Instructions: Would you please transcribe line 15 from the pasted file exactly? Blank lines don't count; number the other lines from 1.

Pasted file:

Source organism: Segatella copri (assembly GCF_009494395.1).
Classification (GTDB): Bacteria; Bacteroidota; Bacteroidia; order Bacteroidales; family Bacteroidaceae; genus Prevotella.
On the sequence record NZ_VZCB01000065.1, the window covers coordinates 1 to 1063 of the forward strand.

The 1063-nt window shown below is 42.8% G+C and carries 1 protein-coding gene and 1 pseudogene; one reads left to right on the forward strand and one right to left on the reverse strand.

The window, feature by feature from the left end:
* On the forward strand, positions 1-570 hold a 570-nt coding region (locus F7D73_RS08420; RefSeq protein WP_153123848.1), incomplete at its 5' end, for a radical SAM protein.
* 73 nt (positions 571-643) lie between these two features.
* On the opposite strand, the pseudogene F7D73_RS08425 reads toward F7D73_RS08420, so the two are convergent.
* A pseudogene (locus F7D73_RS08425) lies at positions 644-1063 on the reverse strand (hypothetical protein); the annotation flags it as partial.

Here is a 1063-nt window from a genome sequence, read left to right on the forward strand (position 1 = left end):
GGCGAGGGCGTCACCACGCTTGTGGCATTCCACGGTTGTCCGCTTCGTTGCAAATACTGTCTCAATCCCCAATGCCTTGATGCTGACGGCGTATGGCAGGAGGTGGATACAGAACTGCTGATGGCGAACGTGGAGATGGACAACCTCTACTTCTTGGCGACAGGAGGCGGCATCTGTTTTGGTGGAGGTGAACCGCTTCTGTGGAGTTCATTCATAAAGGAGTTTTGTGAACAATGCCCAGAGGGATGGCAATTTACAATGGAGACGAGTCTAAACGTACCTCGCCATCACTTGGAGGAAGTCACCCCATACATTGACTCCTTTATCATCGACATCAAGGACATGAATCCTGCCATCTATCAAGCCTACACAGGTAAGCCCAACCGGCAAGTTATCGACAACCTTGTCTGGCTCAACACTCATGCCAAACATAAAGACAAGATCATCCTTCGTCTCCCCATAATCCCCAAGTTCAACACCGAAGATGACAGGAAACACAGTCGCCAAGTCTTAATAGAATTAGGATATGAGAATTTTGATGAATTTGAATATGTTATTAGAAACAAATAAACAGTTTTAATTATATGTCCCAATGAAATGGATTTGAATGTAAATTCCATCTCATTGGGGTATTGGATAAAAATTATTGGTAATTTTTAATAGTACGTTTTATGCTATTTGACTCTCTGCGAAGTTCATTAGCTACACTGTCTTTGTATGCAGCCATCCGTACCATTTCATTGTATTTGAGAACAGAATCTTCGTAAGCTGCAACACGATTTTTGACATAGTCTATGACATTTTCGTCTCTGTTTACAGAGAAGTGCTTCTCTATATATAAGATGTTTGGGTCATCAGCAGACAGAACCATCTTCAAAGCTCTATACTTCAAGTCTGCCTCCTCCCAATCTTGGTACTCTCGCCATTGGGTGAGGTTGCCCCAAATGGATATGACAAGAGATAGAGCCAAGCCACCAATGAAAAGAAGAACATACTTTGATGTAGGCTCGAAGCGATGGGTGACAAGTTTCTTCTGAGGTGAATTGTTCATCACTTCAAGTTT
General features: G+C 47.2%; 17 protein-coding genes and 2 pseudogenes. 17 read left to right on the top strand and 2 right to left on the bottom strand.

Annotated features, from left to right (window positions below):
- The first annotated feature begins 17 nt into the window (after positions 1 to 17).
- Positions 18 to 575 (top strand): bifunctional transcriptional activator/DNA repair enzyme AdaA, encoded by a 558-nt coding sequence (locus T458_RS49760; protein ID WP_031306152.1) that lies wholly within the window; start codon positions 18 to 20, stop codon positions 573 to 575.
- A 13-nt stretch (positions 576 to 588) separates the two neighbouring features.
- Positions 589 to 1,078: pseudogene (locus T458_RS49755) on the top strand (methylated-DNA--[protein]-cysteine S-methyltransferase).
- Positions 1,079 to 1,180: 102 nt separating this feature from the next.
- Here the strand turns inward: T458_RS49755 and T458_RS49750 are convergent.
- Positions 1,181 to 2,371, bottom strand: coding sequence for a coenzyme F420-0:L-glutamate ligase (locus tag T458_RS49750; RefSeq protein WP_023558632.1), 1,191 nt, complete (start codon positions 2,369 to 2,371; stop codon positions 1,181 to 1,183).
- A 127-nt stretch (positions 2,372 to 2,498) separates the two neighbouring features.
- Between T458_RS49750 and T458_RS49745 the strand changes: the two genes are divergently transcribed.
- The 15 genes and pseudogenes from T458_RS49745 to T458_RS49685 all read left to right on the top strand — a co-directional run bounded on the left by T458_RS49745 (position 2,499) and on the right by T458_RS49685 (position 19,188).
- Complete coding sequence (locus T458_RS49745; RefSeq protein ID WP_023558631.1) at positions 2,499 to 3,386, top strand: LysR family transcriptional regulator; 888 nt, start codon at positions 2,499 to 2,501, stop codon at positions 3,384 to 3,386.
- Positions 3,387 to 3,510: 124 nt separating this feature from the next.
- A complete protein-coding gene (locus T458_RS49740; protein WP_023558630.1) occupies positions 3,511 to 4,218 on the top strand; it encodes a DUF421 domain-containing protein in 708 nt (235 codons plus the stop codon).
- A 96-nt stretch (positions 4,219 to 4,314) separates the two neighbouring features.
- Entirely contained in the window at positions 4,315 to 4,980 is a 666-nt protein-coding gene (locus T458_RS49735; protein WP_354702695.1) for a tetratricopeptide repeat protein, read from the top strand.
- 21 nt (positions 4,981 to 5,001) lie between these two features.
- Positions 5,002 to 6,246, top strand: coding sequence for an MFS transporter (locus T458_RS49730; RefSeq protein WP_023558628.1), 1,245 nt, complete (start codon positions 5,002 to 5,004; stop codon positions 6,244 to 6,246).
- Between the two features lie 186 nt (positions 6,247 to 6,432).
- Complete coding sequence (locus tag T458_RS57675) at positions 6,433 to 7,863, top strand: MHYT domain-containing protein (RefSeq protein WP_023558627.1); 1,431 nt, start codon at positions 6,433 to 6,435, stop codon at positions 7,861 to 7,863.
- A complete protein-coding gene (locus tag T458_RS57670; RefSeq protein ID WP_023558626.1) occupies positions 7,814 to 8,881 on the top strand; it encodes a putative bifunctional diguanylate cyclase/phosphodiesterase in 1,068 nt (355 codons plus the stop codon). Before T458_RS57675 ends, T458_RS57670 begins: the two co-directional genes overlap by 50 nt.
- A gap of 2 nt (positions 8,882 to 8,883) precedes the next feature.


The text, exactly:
- Positions 18 to 575 (top strand): bifunctional transcriptional activator/DNA repair enzyme AdaA, encoded by a 558-nt coding sequence (locus T458_RS49760; protein ID WP_031306152.1) that lies wholly within the window; start codon positions 18 to 20, stop codon positions 573 to 575.